Signs and Treatments
According to the 2015 National Survey on Drug Use and Health, out of the 20.5 million Americans 12 or older with a substance use disorder, 2 million had a substance use disorder involving prescription pain relievers.1
Percocet is a type of prescription pain reliever that is prescribed only in severe cases. As it contains habit-forming drugs, some people may develop an addiction.1
After developing a tolerance, it may take larger doses to feel the drug’s effects. As a result, this dangerous practice can potentially lead to an overdose.
Learn more about the signs and symptoms of a Percocet overdose, as well as proper treatment for such overdose cases.
Percocet is a prescription drug containing oxycodone, an opioid, and acetaminophen, a pain relief medication.
The addition of acetaminophen boosts the effectiveness of oxycodone. The drug is generally prescribed to people suffering from severe pain who don’t get relief from oxycodone alone.
Although Percocet is a drug that helps many people, it can sometimes cause addiction. The risk of addiction is higher for people who have a history of substance use disorder.
The amount of Percocet for an overdose can vary, depending on a range of factors, such as how the drug is taken, the amount taken, and some personal and behavioral factors.
For instance, a Percocet overdose may happen by accident if a person takes more than what their doctor recommended in a day.
Recreational use of the drug can also lead to an overdose as this practice involves taking the drug in a way different from what is recommended, such as snorting or injecting it.
There is an increased risk of overdose on Percocet if it is crushed, chewed, or combined it other sedatives, such as alcohol or sleeping pills.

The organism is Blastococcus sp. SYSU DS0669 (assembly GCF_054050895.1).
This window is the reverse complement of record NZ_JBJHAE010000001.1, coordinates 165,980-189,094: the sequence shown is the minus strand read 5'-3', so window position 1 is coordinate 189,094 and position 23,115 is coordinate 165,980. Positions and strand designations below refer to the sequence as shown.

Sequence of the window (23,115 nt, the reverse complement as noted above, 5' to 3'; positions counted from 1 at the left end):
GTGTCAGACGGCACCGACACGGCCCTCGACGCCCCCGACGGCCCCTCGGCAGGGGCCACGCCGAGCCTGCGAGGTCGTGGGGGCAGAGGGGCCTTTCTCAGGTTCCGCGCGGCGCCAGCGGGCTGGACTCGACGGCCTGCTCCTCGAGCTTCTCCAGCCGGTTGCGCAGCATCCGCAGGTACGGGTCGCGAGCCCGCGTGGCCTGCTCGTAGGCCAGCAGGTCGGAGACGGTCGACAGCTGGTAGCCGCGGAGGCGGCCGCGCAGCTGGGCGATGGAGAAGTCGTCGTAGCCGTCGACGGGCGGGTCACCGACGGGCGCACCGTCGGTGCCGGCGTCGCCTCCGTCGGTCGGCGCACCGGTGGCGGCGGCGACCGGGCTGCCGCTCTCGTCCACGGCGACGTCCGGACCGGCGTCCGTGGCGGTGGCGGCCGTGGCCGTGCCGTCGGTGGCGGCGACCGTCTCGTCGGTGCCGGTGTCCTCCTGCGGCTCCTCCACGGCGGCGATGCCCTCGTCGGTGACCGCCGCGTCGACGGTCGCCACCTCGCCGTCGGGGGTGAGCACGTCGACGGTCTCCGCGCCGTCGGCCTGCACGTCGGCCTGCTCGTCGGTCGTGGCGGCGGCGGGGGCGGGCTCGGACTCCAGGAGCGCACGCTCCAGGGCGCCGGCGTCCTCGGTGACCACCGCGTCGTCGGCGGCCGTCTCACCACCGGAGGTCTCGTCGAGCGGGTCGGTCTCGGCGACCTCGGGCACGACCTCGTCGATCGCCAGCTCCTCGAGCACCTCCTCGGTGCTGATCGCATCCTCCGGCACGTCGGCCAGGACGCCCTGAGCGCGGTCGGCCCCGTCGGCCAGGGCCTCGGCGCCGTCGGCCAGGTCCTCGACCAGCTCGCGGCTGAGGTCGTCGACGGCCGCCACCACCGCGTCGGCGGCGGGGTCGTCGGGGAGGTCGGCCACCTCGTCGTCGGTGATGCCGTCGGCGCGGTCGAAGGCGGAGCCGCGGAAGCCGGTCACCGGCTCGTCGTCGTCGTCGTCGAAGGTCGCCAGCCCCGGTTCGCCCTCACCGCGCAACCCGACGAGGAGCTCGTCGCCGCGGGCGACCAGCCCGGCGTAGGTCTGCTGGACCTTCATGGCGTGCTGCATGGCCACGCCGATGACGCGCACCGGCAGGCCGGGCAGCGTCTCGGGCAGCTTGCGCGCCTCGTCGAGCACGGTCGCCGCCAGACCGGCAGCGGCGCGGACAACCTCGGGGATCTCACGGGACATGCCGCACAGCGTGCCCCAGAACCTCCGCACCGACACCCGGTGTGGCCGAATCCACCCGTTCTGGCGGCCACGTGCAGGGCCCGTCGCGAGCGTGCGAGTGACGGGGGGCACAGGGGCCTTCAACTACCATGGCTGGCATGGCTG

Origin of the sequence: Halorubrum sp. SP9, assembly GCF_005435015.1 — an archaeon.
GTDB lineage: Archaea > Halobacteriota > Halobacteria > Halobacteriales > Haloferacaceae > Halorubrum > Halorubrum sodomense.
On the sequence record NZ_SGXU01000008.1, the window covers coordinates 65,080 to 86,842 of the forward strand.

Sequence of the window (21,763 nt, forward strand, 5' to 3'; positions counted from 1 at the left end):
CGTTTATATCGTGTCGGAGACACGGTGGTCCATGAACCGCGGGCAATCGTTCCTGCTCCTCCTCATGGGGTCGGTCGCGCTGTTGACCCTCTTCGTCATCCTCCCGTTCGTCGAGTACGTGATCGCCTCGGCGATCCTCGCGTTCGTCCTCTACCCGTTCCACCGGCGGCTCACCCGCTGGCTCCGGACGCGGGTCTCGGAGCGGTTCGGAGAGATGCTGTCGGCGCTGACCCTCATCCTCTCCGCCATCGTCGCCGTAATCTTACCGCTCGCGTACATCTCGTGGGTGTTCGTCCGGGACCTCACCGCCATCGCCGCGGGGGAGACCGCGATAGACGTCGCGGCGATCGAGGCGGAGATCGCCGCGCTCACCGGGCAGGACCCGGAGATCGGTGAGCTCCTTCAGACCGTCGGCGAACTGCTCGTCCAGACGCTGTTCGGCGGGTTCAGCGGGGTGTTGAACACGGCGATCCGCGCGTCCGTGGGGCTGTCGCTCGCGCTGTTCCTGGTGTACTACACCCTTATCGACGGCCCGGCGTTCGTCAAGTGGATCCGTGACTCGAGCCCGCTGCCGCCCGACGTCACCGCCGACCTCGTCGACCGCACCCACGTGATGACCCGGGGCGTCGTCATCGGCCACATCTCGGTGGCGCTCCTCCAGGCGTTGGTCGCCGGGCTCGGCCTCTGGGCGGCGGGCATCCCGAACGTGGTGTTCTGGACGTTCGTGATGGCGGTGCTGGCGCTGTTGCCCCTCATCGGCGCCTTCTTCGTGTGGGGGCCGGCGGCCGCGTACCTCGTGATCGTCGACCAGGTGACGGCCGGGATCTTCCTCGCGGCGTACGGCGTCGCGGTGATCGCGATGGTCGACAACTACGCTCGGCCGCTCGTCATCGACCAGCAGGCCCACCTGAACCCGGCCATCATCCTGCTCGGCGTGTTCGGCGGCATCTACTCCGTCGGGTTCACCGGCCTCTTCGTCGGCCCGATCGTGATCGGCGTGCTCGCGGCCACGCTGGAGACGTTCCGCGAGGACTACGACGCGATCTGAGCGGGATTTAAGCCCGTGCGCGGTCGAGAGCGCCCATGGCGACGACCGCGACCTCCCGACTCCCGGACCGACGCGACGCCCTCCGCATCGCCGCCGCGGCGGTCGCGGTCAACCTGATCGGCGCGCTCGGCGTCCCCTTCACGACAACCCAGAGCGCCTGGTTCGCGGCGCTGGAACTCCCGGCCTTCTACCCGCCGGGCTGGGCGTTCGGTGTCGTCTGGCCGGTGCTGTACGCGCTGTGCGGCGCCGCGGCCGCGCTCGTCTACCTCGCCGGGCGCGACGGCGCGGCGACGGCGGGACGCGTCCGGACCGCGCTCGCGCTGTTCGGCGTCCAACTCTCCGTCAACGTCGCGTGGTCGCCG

According to pharmaceutical guidelines, a person shouldn’t take more than 4000 mg (in split doses) of acetaminophen in 24 hours.
People who overdose on Percocet may show some of the following signs:
Some of the most common symptoms of Percocet overdose include:
As some of Percocet overdose symptoms include breathing problems and slowed heart rate, if someone overdoses and is left alone and asleep, the overdose can easily result in death.
A Percocet overdose requires medical treatment. If breathing is shallow, first responders may use Naloxone to avoid the worst-case scenario. However, if the breathing is good, first responders may use activated charcoal or laxatives to get any leftover medications from the stomach.
Treatment for Percocet addiction depends on how severe the dependence is. However, it will include all or some of the following treatments:
This information should not replace a visit to a doctor or treatment center. If you are concerned that you or a loved one might be suffering from a Percocet addiction, ask for professional help today.
If you or a loved one needs help, please call us at
(888) 744-9969 and our team at Blueprints For Recovery in Arizona will help.